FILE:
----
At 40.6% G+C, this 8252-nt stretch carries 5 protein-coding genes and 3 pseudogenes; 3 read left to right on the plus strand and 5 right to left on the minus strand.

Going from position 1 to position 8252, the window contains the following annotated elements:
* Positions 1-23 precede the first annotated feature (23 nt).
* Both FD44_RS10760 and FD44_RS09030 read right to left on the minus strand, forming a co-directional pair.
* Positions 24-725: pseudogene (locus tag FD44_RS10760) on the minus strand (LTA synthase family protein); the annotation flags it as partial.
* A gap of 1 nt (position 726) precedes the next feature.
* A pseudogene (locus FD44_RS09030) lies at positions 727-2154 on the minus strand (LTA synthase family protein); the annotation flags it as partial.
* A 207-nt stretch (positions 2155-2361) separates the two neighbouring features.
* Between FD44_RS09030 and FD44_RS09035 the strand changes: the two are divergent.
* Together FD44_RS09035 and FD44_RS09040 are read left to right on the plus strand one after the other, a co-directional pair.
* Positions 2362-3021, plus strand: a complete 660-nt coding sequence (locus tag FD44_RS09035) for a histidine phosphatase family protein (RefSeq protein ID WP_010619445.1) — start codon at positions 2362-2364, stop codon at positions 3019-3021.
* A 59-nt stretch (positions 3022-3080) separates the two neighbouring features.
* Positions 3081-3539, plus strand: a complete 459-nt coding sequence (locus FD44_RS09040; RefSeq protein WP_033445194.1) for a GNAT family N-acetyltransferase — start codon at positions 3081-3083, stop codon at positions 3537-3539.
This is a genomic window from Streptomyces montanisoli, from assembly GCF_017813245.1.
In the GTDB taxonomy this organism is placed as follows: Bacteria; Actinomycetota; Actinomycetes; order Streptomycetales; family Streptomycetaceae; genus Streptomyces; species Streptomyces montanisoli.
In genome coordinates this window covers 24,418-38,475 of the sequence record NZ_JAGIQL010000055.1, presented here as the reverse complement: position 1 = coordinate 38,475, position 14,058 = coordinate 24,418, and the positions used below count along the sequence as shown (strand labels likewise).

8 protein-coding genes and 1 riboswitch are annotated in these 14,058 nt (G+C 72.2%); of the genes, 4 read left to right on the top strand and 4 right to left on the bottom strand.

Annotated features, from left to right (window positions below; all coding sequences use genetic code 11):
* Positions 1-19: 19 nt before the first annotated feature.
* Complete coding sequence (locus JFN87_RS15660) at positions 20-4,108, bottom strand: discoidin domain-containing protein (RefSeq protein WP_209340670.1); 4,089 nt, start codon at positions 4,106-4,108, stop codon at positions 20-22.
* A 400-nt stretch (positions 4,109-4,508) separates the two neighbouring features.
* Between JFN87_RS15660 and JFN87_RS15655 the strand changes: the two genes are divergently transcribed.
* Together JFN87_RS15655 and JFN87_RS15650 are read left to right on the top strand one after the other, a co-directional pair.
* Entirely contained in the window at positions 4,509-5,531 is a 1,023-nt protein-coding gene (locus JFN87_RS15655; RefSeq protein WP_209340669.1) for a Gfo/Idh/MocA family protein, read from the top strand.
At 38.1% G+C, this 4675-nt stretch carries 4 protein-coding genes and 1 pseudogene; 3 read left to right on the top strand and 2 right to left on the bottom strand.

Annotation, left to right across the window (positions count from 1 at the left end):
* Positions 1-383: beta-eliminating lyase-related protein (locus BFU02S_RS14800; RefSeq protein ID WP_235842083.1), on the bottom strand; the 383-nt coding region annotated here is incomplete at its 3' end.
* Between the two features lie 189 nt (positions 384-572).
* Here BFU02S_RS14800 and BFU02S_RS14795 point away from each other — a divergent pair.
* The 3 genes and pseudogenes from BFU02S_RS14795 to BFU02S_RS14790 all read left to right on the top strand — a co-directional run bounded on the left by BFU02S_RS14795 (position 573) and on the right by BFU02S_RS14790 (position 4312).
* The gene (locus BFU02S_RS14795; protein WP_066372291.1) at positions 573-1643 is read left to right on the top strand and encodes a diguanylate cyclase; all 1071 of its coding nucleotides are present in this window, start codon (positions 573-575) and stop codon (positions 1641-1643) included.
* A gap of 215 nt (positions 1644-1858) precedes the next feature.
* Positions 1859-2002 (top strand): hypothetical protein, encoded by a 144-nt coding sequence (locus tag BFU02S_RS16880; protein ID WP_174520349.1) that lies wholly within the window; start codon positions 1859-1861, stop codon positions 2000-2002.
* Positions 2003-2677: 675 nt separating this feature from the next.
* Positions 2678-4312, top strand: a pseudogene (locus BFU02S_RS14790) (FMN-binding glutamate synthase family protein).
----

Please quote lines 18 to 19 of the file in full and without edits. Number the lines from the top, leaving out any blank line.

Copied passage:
Annotated features, from left to right (window positions below; all coding sequences use genetic code 11):
* Positions 1-19: 19 nt before the first annotated feature.